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Knife edging a crankshaft

General Engine Building Discussion

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I’m after the pros and cons of knife edging and crankshaft. I’ve read quite a few threads on other forums claiming that it can actually do more harm than good and can cause premature big end failure due to removing weight that is actually there to counter balance the piston/rod assembly, even after properly balancing.

If also read that the power gains are very small if at all and not really worth the money.

Any input would be much appreciated.

Thanks!

If it was going to cause a failure due to out of balance/reduced crank rigidity wouldn't it be main bearings being beaten up, harmonic damper or crank cracking? The forces on the big end bearings would for practical puposes ignoring tiny variances in possible torsional crank harmonics still be the same unbalanced piston/rod inertia and forces due to differential pressure across the piston. I'm guessing seting up a partial vacuum system and or going to a dry sump would likely liberate more power if you are going for marginal gains. Probably only worth it in limited race classes or if the engine type is known to have oil foaming problems that are hard to get around?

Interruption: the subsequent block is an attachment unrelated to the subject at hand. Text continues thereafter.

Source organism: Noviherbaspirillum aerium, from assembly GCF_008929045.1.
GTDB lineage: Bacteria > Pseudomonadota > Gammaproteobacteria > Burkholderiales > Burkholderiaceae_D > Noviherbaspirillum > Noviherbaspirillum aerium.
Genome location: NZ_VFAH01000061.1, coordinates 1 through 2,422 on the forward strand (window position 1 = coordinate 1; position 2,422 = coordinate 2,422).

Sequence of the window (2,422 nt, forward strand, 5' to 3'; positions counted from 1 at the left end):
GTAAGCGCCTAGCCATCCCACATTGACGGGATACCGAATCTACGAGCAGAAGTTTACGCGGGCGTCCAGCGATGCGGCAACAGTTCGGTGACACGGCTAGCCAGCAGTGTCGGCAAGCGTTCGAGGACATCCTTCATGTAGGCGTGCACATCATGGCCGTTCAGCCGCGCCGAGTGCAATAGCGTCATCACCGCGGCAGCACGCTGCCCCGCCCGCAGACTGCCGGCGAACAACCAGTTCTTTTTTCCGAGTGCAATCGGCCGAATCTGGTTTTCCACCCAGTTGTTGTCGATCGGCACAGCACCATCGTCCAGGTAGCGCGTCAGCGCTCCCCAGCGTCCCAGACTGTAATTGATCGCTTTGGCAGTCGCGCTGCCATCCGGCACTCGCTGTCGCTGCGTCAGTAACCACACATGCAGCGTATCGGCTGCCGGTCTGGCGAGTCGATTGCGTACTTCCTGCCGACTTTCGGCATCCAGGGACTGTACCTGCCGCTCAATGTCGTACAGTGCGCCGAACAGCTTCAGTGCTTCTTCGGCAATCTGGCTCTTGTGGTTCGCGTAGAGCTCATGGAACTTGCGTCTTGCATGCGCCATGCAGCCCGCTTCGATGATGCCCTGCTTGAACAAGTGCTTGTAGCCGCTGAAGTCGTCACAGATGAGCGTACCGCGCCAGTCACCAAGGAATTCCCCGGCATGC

I've knife edged some of our 4G63 drag cranks and couldn't really tell you if it offered a gain in performance. I haven't however seen a downside in terms of crankshaft reliability. Many of the billet cranks that are available now for popular engines are designed with knife edged counter weights.

Thank you both for the input, I appreciate your help

I’ve built a couple of relatively high revving traditional Mini engines. Both with heavily wedged and bladed cranks or just lightly reworked ones. The crankshafts in these engines share the same space and oil as the gearbox which increases wind age. They also only have 3 main bearing caps which isn’t ideal. All of which tends to amplify pros and cons of certain modifications.

There does seem a benefit in taking a vast amounts of material off the bottom end but no where near as much as by simply rounding or putting a nice radius on the corners and edges of the webs.